While most of the litigation over C8 (also known variously as perfluorooctanoic acid, perfluorooctanoate or simply PFOA) involves plaintiffs living in or near the Ohio River Valley, almost everyone has been affected by exposure to the chemical. Most of the over 3,500 plaintiffs who have brought legal action against DuPont Chemicals and its successors were exposed near the plant in Parkersburg, West Virginia. However, the ongoing litigation has implications for almost everyone who has ever used Teflon-coated cookware, stain and water-resistant sprays (such as Scotch-GuardTM), or come in contact with food wrappers, carpet, clothing fabric or any of thousands of other products that contain C8.

According to a 2007 study by the Centers for Disease Control, traces of PFOA and chemically related substances can be found in the blood of more than 99% of people in the U.S. PFOA has been discovered in breast milk, and can even get through the placental barrier, passing from mothers to their unborn children. Field biologists have also discovered PFOA in the bodies of wild animals as far away as the Arctic.  Since the substance was invented back in the 1950s, C8 has spread into the water systems of more than half of the states, affecting no fewer than 94 public water sources serving over 6.5 people.

It gets worse: at our current levels of technology, there is virtually no way to remove PFOA from the environment – or the biological systems of living creatures. Scientists who have studied the issue say that the chemical never degrades, and will be around on the planet long after life as we know it today has disappeared. It doesn’t take much to be toxic. Although the Environmental Protection Agency considers a “safe” level of PFOA to be .4 parts per billion, a study by environmental scientists at two major universities determined that figure may be far lower. In fact, the report indicates that the EPA figure may be as much as 100 times too high. The evidence presented in that report indicates that even the smallest concentrations of C8 can have health-threatening effects – even at concentrations as little as .0003 parts per billion. To put that figure in perspective, that amount is roughly equivalent to a teaspoon of PFOA added to the contents of a standard Olympic swimming pool – over 660,400 gallons of water.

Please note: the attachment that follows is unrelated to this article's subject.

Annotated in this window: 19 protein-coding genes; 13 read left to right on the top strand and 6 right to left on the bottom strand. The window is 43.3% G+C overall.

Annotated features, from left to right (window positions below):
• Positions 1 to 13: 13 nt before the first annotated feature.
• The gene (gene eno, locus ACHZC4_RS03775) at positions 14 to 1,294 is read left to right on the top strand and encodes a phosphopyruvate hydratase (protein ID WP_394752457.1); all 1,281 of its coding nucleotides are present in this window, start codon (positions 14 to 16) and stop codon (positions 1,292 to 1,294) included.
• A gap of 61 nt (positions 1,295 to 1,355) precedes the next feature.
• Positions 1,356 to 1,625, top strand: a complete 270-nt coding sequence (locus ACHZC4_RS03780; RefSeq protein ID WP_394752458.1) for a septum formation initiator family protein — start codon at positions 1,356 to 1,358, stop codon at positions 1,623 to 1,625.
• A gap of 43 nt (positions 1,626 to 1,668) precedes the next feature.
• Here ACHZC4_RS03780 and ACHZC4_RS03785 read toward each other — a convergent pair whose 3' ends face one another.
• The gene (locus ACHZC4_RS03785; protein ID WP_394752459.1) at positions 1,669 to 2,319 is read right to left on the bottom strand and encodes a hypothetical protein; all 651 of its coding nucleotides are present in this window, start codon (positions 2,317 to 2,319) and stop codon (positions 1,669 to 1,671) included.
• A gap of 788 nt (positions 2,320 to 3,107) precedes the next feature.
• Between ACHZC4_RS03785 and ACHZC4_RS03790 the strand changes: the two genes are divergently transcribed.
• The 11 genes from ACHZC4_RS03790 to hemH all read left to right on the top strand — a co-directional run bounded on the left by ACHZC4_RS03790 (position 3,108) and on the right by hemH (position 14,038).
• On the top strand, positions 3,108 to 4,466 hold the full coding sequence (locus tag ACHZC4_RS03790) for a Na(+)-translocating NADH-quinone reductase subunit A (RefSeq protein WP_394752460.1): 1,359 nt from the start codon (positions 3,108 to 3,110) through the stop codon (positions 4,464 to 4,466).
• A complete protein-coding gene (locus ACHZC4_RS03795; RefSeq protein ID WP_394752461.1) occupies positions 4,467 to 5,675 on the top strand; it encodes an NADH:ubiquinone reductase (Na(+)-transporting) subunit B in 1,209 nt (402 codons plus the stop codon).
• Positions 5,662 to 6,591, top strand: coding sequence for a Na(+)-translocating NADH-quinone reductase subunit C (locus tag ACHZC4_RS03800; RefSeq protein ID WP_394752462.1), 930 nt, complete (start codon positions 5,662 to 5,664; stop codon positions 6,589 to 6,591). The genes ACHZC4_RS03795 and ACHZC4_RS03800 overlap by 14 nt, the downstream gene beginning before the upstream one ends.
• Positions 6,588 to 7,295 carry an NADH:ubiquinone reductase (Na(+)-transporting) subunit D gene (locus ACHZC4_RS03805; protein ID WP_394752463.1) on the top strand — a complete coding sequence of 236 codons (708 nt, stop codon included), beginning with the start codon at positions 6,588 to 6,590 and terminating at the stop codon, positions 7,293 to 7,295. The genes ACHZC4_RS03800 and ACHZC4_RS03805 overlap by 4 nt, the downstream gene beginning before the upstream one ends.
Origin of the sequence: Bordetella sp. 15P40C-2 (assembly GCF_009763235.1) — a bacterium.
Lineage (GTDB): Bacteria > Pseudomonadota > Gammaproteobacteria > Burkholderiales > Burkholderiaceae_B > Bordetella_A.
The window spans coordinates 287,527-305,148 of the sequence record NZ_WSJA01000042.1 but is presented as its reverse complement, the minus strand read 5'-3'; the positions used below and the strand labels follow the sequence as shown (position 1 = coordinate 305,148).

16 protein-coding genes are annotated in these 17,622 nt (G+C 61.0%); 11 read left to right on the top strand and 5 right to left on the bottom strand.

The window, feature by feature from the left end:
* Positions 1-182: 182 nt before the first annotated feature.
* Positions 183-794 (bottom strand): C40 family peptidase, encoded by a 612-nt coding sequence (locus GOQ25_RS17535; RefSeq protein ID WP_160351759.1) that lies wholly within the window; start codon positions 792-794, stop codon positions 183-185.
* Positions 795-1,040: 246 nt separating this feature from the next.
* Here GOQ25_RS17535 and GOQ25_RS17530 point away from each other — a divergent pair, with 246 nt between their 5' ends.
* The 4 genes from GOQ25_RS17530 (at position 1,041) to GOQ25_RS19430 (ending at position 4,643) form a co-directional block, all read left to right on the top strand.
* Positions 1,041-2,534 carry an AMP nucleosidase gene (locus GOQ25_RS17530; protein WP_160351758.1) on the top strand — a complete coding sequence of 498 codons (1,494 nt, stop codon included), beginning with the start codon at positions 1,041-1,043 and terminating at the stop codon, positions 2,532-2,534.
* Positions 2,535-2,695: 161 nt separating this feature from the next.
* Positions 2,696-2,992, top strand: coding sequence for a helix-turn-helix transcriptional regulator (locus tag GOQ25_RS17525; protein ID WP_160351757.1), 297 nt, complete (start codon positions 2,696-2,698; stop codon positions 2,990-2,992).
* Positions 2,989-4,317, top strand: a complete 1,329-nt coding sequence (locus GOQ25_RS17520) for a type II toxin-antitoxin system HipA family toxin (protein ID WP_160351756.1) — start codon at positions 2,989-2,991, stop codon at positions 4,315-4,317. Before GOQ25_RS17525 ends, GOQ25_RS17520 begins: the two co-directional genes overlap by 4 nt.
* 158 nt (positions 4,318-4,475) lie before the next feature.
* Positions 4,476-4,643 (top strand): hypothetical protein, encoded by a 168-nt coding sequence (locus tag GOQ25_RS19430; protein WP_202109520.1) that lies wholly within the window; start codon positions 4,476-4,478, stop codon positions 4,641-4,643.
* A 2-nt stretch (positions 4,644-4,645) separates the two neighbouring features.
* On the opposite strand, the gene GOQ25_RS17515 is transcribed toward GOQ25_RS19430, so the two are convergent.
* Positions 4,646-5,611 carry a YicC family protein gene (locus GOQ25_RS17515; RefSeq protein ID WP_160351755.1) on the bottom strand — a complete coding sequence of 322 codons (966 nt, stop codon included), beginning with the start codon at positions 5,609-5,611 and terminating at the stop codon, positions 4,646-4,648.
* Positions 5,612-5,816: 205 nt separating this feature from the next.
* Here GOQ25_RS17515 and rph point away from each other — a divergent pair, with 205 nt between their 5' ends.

Investigations editor Bill Walker of the Environmental Working Group, one of the authors of the report, said, “The new science indicates that all the PFOA standards are more than 1,000 times too weak to fully protect public health…even the lowest level detected in nationwide water sampling is about five times higher than what the research says would be dangerous.” He added that “It’s outrageous that babies and children are exposed to this chemical through no fault of their own. This is a horrible experiment.”

Indeed it was – and the jury in one of the recent bellwether trials concurs. In that trial, which concluded early last month and was handled by attorney and Ring of Fire founder Mike Papantonio, the jury awarded plaintiff David Freeman $5.1 million in damages after less than a day of deliberations, ruling that DuPont “acted with malice” by dumping C8-tainted waste water into the Ohio river.

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K.J. McElrath is a former history and social studies teacher who has long maintained a keen interest in legal and social issues.